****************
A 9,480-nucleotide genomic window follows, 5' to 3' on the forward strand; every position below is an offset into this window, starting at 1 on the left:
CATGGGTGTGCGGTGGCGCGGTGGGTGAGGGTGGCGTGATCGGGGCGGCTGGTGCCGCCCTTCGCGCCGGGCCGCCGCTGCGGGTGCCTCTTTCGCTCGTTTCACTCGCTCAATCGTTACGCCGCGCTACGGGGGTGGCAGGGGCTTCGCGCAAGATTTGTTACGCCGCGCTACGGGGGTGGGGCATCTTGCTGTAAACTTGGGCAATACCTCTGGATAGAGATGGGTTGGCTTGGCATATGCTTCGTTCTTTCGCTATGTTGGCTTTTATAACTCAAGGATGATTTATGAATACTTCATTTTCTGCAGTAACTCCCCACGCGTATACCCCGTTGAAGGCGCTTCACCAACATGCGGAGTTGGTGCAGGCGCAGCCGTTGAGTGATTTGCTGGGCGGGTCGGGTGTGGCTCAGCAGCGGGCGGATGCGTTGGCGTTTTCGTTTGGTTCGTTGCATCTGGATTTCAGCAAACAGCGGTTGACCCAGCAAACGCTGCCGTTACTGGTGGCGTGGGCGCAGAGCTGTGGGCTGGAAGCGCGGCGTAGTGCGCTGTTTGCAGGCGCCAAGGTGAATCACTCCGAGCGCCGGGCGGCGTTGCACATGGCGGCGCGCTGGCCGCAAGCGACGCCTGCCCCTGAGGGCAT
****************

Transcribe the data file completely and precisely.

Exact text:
A 9,480-nucleotide genomic window follows, 5' to 3' on the forward strand; every position below is an offset into this window, starting at 1 on the left:
CATGGGTGTGCGGTGGCGCGGTGGGTGAGGGTGGCGTGATCGGGGCGGCTGGTGCCGCCCTTCGCGCCGGGCCGCCGCTGCGGGTGCCTCTTTCGCTCGTTTCACTCGCTCAATCGTTACGCCGCGCTACGGGGGTGGCAGGGGCTTCGCGCAAGATTTGTTACGCCGCGCTACGGGGGTGGGGCATCTTGCTGTAAACTTGGGCAATACCTCTGGATAGAGATGGGTTGGCTTGGCATATGCTTCGTTCTTTCGCTATGTTGGCTTTTATAACTCAAGGATGATTTATGAATACTTCATTTTCTGCAGTAACTCCCCACGCGTATACCCCGTTGAAGGCGCTTCACCAACATGCGGAGTTGGTGCAGGCGCAGCCGTTGAGTGATTTGCTGGGCGGGTCGGGTGTGGCTCAGCAGCGGGCGGATGCGTTGGCGTTTTCGTTTGGTTCGTTGCATCTGGATTTCAGCAAACAGCGGTTGACCCAGCAAACGCTGCCGTTACTGGTGGCGTGGGCGCAGAGCTGTGGGCTGGAAGCGCGGCGTAGTGCGCTGTTTGCAGGCGCCAAGGTGAATCACTCCGAGCGCCGGGCGGCGTTGCACATGGCGGCGCGCTGGCCGCAAGCGACGCCTGCCCCTGAGGGCAT